There wasn't much that went right for the Buccaneers on Sunday Night Football against the division-rival New Orleans Saints. The Bucs' only points in the 38-3 loss came from kicker Ryan Succop, who now has the third-most points of any kicker in the league with 74. He has an 89% field goal success rate this season, hitting 16 of 18 tries. That's something, right?
Not enough. I know. And the players and coaches know it, too. They were upset after that nationally televised showing. It's not representative of who they are. Head Coach Bruce Arians called it uncharacteristic. So did inside linebacker Lavonte David on Monday. David said they went through the film and evaluated the game as a whole. Let's do the same thing.
1. Slow start doomed the Bucs from the beginning.
The Buccaneers started with the ball in their hands after the Saints won the toss and deferred. Tampa Bay went three-and-out. Conversely, New Orleans came out swinging with their first offensive possession, likely feeding off their defensive shutdown. They scored a touchdown. The Buccaneers couldn't answer. The defense then kicked in and was able to stop the Saints at the Bucs' two-yard line with a forced fumble by safety Jordan Whitehead that was picked up by David. But while it kept points off the board, it placed the Bucs' offense in bad field position and they weren't able to get anything going then, either.
What all this did was put the Bucs in a state of playing catch up. They needed yards and needed them quickly, so they all but abandoned the run in favor of the pass to try and gain some chunk yardage. Solely passing is no one's gameplan. Take it from Arians himself.
"Offensively, we got out of that gameplan so fast [that] I felt terrible for the left side of the line because there was no threat of the run," he said. "I thought we had a really good plan for the running game, but when you go down 21-0, we tried to jumpstart it with the two-minute drive just to get something going. It just didn't work. We got our [butts] kicked pretty good."
It was a domino effect from there. The stress put on the offensive line that was already down one of its best players yielded more pressure on Brady and caused the offense to sputter. The defense was then on the field too much as a result and with fatigue setting in, couldn't seem to get off of it. Punting seemed to be an issue on special teams. Just like complementary football can work in your favor, it can work against you, too.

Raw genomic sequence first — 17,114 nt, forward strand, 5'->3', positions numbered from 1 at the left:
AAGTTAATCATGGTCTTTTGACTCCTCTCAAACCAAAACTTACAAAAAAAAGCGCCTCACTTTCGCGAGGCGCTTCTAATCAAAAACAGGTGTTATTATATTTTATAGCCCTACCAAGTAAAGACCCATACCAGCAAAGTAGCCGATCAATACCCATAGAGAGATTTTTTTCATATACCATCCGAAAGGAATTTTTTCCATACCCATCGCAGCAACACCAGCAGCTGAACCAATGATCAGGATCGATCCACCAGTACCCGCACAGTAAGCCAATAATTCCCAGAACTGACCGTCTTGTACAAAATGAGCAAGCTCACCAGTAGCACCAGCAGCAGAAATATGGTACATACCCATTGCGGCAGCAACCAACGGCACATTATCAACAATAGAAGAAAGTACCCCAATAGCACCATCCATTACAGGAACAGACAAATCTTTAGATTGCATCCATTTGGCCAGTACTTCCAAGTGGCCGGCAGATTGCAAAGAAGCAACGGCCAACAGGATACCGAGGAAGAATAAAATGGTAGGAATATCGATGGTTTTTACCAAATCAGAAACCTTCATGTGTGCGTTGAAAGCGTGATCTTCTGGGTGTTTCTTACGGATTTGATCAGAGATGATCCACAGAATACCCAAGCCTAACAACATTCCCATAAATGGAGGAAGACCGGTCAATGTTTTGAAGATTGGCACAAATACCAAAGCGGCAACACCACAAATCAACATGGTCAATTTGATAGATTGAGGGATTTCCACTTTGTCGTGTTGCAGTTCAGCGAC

View photos of Tampa Bay's Week 9 matchup against New Orleans on Sunday Night Football.
2. Uncharacteristic means it should be an anomaly.
You might have found yourself thinking: this doesn't even look like the Bucs. Especially the ones we have come to know this season. And you'd be right. The common sentiment among every player who spoke to the media and Arians himself was again, that this was uncharacteristic.
And there were still some characteristic things that happened. The defense managed two takeaways - both on forced and recovered fumbles. Not only did David recover the ball at the two yard line as was mentioned above, but outside linebacker Shaq Barrett got his hands on the ball as he went to sack Saints quarterback Drew Brees. The ball still went forward as Brees swatted at it after it had already left his possession and truthfully at first, it looked like a forward, incomplete pass. But safety Mike Edwards wasn't fooled. He picked up the ball after a bounce and ran with it, returning it 41 yards. It was a great heads up play by a guy that keeps making plays on the ball game in and game out. The Bucs now have 16 takeaways this season - the most in the league.
All that is to say - this team should bounce back. And with the short memory of the NFL, this loss will seem less important the more wins removed they are able to get. At the end of the day, the Buccaneers are sitting at 6-3 with a manageable schedule ahead, save for a couple more tough contests including a matchup with the defending Super Bowl champs and a Monday Night Football appearance against the Rams at home. But what's in front of them now is most important: another division opponent. How the team responds this coming Sunday will be very telling.
3. This gives the Bucs a chance to adjust at the halfway mark.
There is still a lot of football left to be played this season and this game forces the Bucs to take a long look in the mirror. And what they'll see is a good football team that could maybe use a couple tweaks but is still on the right track. Bad games happen. That's the reality of this league and it's far from the end of the world. The Tennessee Titans just lost to the Cincinnati Bengals a week ago. The Miami Dolphins are on a hot streak. The Bucs beat the Packers a week before that in a very lopsided game for Green Bay.
I'd much rather the Bucs learn from this loss now than later in the season. They aren't at their peak – and that's ok. Great teams get better as the season goes on.
I know it wasn't ideal that it had to happen against New Orleans, but hey, the year the Bucs won the Super Bowl, they went 0-2 against them in the regular season. That's not said as a jinx or to suggest the Bucs will go to the Super Bowl (even though that is the goal). It just means that this kind of stuff can happen to good teams. It's just one game.